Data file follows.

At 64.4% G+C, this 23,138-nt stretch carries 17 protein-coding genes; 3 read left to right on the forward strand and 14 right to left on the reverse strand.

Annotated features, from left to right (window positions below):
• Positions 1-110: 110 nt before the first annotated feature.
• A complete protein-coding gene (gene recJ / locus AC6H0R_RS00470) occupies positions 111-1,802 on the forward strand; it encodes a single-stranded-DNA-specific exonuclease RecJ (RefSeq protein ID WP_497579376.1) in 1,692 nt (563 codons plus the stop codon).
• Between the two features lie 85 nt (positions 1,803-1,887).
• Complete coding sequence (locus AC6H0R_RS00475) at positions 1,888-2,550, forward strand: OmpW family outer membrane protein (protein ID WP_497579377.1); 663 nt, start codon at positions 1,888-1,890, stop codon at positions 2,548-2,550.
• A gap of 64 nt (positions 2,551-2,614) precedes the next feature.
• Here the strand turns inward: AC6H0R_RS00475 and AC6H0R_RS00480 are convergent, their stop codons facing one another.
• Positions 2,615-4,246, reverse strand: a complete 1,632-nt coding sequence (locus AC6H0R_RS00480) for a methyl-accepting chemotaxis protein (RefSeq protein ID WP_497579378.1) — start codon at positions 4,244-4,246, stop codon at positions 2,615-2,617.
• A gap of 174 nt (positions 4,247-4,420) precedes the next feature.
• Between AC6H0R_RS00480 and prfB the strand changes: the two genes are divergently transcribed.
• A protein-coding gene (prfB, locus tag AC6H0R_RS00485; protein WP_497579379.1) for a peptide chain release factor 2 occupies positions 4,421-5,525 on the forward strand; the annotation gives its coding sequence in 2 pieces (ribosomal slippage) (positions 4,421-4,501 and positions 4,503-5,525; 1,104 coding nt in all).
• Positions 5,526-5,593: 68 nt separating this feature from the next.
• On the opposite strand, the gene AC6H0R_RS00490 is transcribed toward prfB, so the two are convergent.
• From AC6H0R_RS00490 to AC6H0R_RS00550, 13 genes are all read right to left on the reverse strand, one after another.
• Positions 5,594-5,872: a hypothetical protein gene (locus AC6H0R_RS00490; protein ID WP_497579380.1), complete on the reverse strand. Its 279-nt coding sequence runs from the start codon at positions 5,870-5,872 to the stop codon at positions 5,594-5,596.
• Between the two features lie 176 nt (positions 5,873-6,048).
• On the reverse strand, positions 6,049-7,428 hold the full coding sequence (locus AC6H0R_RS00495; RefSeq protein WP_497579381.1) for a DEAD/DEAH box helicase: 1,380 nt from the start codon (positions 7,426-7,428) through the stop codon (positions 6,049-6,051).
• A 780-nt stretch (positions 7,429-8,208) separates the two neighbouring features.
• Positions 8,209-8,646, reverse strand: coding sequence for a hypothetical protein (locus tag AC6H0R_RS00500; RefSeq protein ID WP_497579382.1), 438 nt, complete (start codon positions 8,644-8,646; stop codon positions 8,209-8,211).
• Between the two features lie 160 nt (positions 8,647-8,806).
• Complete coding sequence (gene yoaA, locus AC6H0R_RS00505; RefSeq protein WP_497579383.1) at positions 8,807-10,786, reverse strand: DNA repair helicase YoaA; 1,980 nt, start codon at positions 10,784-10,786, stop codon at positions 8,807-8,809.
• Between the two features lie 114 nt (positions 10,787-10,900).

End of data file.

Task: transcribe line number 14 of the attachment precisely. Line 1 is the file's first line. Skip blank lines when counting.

• On the opposite strand, the gene AC6H0R_RS00490 is transcribed toward prfB, so the two are convergent.